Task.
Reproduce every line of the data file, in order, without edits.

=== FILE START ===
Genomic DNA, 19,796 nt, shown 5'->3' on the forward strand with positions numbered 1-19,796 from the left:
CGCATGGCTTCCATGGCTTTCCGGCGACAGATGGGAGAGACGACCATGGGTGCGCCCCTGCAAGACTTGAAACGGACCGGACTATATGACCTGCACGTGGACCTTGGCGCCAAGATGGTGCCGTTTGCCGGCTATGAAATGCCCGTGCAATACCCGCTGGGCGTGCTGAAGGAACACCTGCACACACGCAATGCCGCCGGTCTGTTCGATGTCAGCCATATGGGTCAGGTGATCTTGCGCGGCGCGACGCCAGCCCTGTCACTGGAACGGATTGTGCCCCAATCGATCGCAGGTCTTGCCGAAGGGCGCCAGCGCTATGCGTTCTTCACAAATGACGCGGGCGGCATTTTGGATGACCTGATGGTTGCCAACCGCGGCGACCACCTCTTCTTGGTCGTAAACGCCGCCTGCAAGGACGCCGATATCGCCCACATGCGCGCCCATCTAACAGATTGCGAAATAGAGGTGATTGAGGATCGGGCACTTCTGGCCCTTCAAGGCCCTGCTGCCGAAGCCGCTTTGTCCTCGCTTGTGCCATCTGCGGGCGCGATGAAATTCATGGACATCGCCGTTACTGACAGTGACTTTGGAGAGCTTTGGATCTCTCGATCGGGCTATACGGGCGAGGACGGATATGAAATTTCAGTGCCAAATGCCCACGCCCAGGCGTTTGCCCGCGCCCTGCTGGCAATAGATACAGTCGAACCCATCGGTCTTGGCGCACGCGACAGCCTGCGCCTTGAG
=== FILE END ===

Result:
Genomic DNA, 19,796 nt, shown 5'->3' on the forward strand with positions numbered 1-19,796 from the left:
CGCATGGCTTCCATGGCTTTCCGGCGACAGATGGGAGAGACGACCATGGGTGCGCCCCTGCAAGACTTGAAACGGACCGGACTATATGACCTGCACGTGGACCTTGGCGCCAAGATGGTGCCGTTTGCCGGCTATGAAATGCCCGTGCAATACCCGCTGGGCGTGCTGAAGGAACACCTGCACACACGCAATGCCGCCGGTCTGTTCGATGTCAGCCATATGGGTCAGGTGATCTTGCGCGGCGCGACGCCAGCCCTGTCACTGGAACGGATTGTGCCCCAATCGATCGCAGGTCTTGCCGAAGGGCGCCAGCGCTATGCGTTCTTCACAAATGACGCGGGCGGCATTTTGGATGACCTGATGGTTGCCAACCGCGGCGACCACCTCTTCTTGGTCGTAAACGCCGCCTGCAAGGACGCCGATATCGCCCACATGCGCGCCCATCTAACAGATTGCGAAATAGAGGTGATTGAGGATCGGGCACTTCTGGCCCTTCAAGGCCCTGCTGCCGAAGCCGCTTTGTCCTCGCTTGTGCCATCTGCGGGCGCGATGAAATTCATGGACATCGCCGTTACTGACAGTGACTTTGGAGAGCTTTGGATCTCTCGATCGGGCTATACGGGCGAGGACGGATATGAAATTTCAGTGCCAAATGCCCACGCCCAGGCGTTTGCCCGCGCCCTGCTGGCAATAGATACAGTCGAACCCATCGGTCTTGGCGCACGCGACAGCCTGCGCCTTGAG